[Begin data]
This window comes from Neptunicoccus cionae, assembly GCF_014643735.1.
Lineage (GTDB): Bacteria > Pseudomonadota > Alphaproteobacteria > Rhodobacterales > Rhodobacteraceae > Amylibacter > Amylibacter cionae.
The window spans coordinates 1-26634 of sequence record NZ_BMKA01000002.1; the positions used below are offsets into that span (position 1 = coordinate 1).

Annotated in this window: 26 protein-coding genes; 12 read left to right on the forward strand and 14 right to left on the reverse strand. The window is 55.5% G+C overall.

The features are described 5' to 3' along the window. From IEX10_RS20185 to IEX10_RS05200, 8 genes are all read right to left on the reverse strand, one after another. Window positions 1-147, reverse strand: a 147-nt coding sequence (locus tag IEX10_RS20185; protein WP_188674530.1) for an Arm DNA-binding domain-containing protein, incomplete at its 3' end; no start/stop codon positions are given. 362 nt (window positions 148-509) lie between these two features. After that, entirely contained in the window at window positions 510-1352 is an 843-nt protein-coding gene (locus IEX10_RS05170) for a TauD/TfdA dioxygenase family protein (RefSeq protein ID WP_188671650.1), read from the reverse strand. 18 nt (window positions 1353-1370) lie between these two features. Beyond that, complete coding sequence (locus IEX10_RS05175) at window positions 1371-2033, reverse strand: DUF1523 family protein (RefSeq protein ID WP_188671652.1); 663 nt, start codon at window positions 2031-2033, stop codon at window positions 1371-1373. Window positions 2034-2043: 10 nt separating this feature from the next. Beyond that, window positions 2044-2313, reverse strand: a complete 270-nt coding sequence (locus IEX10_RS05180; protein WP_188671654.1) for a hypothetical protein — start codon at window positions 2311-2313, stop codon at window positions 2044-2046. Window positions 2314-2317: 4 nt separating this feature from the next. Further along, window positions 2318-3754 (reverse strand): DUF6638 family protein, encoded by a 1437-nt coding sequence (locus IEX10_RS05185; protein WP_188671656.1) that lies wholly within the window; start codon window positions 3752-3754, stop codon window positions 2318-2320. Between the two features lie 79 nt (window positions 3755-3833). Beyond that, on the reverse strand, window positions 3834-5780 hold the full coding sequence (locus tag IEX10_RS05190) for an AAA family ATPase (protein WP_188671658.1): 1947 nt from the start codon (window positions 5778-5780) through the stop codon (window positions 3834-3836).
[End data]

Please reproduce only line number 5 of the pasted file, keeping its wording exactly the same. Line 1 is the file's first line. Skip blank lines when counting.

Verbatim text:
The features are described 5' to 3' along the window. From IEX10_RS20185 to IEX10_RS05200, 8 genes are all read right to left on the reverse strand, one after another. Window positions 1-147, reverse strand: a 147-nt coding sequence (locus tag IEX10_RS20185; protein WP_188674530.1) for an Arm DNA-binding domain-containing protein, incomplete at its 3' end; no start/stop codon positions are given. 362 nt (window positions 148-509) lie between these two features. After that, entirely contained in the window at window positions 510-1352 is an 843-nt protein-coding gene (locus IEX10_RS05170) for a TauD/TfdA dioxygenase family protein (RefSeq protein ID WP_188671650.1), read from the reverse strand. 18 nt (window positions 1353-1370) lie between these two features. Beyond that, complete coding sequence (locus IEX10_RS05175) at window positions 1371-2033, reverse strand: DUF1523 family protein (RefSeq protein ID WP_188671652.1); 663 nt, start codon at window positions 2031-2033, stop codon at window positions 1371-1373. Window positions 2034-2043: 10 nt separating this feature from the next. Beyond that, window positions 2044-2313, reverse strand: a complete 270-nt coding sequence (locus IEX10_RS05180; protein WP_188671654.1) for a hypothetical protein — start codon at window positions 2311-2313, stop codon at window positions 2044-2046. Window positions 2314-2317: 4 nt separating this feature from the next. Further along, window positions 2318-3754 (reverse strand): DUF6638 family protein, encoded by a 1437-nt coding sequence (locus IEX10_RS05185; protein WP_188671656.1) that lies wholly within the window; start codon window positions 3752-3754, stop codon window positions 2318-2320. Between the two features lie 79 nt (window positions 3755-3833). Beyond that, on the reverse strand, window positions 3834-5780 hold the full coding sequence (locus tag IEX10_RS05190) for an AAA family ATPase (protein WP_188671658.1): 1947 nt from the start codon (window positions 5778-5780) through the stop codon (window positions 3834-3836).